Agile fables · Observations

The problem with project managers and product based thinking

Once upon a time I used to run projects.

To be honest I am probably a better BA than a PM, but I have run quite a few projects and my projects always seemed to come through OK.

So when I encountered agile projects with product owners on them, I was pretty relaxed.

I had encountered scrum masters but they were no real challenge, I just chewed them up and threw them back to the hungry team to finish them off (not really ūüôā ). Working with a Product Owner sounded quite straightforward too.

Little did I know that I was about to encounter the clash between managing projects and owning products. In fact, it was not until I encountered my first real product owner that I even realised there was a clash.

I could give you the short story, but I am at an airport with time to spare, so let me share the whole journey with you. This is a semi-true story recollection of what happened.  It is based on my experience, but I have compressed several experiences into a single project.

I was always a lucky project manager

I was always a lucky project manager and many of my toughest projects seemed to come good because the universe wanted me to succeed, rather than because I did all the right things in the right order.

I always felt accountable for the project, I always focused on what really mattered and I was always good at scrounging the resources needed to get things done, so maybe those things helped me to be lucky.

Anyway, I was pretty happy as a PM, even before I heard of “agile”.

Some of my projects were pure “waterfall,” where I managed to deliver things on time and on budget. This involved some half-decent planning, but more importantly I managed to get a team who executed the plan really well.

We always had a shared understanding of what the goal was and what the plan was. We also openly discussed how realistic (or even absurd) it all was.  We even had formal risk registers with actively managed risks.

Some of the other projects that I ran were “James king style” where we had an objective, but no sensible plan in any real detail beyond some headings. We spent more time inventing unexpected solutions to emerging problems, than we spent following a good plan.¬† We justified our actions based on achieving outcomes or avoiding dire consequences, rather than completing our tasks as predicted.¬† ¬†In fact I developed a reputation as a problem solver and a person who could deal with weird problems.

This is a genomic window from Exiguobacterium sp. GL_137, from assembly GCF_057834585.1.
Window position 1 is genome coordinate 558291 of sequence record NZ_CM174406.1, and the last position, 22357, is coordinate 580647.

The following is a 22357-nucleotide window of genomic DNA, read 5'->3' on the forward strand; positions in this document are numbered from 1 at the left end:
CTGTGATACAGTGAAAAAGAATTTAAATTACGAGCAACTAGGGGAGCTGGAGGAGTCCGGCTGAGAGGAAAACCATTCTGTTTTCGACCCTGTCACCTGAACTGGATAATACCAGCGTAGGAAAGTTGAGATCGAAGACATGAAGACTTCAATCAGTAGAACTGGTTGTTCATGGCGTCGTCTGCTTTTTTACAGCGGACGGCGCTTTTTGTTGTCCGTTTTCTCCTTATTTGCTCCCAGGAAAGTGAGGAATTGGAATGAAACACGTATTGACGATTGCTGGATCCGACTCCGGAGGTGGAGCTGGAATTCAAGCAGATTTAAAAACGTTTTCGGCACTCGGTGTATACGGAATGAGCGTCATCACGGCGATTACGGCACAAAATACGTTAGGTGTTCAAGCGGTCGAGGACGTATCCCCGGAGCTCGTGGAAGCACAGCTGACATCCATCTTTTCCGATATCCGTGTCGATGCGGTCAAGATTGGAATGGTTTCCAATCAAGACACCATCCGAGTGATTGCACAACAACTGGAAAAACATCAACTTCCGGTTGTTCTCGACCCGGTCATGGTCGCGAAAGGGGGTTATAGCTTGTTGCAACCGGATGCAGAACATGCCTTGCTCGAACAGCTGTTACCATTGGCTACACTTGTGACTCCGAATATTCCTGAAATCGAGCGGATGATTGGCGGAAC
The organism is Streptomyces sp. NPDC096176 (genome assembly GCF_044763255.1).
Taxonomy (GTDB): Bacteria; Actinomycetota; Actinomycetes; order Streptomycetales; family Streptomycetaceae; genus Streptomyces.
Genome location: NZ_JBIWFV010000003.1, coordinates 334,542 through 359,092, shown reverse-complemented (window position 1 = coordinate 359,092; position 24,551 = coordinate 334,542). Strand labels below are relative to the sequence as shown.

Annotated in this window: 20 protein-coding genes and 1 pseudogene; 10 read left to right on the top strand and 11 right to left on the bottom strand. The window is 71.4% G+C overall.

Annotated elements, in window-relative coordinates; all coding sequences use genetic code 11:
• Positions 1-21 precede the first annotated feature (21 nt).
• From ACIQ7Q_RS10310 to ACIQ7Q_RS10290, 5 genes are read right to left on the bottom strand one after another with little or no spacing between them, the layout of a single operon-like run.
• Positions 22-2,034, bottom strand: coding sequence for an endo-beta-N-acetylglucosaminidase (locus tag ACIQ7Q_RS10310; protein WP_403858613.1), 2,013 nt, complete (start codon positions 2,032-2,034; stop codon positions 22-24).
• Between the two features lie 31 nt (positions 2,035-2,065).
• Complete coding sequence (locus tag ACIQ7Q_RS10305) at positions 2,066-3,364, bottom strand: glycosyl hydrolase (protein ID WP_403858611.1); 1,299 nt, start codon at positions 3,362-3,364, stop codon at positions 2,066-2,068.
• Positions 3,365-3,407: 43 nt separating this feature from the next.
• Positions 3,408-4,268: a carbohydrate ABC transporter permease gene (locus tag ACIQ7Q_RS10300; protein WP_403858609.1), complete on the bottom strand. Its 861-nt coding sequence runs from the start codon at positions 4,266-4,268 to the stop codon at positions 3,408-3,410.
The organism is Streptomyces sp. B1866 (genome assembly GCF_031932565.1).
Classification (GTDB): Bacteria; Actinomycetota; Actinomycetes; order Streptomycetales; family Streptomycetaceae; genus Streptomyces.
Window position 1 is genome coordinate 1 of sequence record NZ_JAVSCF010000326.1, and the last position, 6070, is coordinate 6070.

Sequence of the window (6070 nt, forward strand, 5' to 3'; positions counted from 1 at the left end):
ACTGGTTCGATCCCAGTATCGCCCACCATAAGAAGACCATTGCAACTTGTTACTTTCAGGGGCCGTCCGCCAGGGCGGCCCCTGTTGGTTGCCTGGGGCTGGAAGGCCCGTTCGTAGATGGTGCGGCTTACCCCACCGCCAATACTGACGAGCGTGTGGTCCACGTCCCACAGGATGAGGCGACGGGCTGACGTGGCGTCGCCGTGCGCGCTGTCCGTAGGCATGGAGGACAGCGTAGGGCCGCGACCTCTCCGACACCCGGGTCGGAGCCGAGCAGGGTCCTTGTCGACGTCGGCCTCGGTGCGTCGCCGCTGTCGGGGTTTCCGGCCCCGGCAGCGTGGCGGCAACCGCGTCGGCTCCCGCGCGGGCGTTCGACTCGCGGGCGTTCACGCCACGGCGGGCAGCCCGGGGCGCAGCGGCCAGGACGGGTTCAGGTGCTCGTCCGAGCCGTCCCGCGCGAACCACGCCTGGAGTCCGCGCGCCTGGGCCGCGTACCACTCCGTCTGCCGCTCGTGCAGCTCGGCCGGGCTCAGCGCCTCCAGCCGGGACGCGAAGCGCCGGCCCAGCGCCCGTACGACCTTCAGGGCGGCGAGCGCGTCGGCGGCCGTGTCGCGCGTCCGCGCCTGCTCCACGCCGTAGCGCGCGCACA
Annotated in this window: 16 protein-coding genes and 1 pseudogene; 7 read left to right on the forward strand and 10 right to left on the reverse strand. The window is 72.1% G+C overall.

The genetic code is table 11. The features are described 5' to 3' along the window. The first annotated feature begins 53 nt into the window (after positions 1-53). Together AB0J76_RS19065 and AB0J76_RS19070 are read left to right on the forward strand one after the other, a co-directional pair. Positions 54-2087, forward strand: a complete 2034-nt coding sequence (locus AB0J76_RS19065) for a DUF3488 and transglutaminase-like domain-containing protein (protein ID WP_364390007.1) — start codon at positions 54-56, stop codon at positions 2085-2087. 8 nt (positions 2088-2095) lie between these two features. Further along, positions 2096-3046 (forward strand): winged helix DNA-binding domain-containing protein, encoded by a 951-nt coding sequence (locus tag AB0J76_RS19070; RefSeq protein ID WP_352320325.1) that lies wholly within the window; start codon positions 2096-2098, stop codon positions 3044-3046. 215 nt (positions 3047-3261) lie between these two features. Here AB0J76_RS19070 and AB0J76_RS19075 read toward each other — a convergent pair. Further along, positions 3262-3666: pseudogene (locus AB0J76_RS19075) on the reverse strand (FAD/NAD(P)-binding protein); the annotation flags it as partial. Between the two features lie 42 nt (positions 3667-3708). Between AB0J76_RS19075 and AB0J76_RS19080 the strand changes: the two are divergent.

Each project was different and that was part of what I loved about the role.

Then some “Agilistas” told me that waterfall didn’t work.¬† I was confused because it had always worked for me.

“Waterfall does work,” I said “I have even done it myself when I am not running ‘James King special’ projects.¬† It is good and you should try it.”

The Agilistas scoffed at my waterfall ways and told me that waterfall projects always fail. They even had statistics and a lot of anecdotal data (produced by other Agilistas) that proved it.

I responded that in spite of the agile data they presented, waterfall did seem to work for me – I had verified, real experience too.

The Agilistas were dubious, so I described what I did and the Agilistas seemed to get¬† very excited –

“See – you are secretly doing agile,” They exclaimed”, You are using self-organising teams and you are updating your scope as you go.¬† You even have the right business people involved.”

I was still confused because I thought that what I was describing was just called “good project management.”¬† It was not waterfall or agile or RUP or prince 2 or Pharoah 1 or feng-shui based, it was just what you did when you ran projects.

Anyway, they suggested that I try some “agile project management” and so I gave it a go.¬† It seemed to work really well and so I did some more of it.

In fact, it seemed like it was just a disciplined way of doing what I already knew worked.  Plus it gave me permission to admit what I was doing underneath the covers.

I had always had a critical path on my projects, but I had never really mastered the powerful PM tools like MS Project.

I could produce project plans and track milestones but I never got around to “baselining” the project, because I thought things would change.¬† In fact I often used Excel to track my project if I didn’t have multiple teams tripping over each other.¬† I even bashed things together on whiteboards and with index cards, which people told me was a symptom of doing agile stuff.

The agile people said I could throw away my MS Project and focus on delivering value.  So I was pretty happy about that, even though I never really gave up on my love of critical paths and milestones.

But down the track some Scrumians appeared.¬† They told me that they had a product owner and a scrum master and so they didn’t need a PM.

“No problem” I said – just do your time sheets and stay off my critical path and you will be happy.¬† I will be your friend.¬† Otherwise I will hit your team like a tornado.¬† It’s your call really.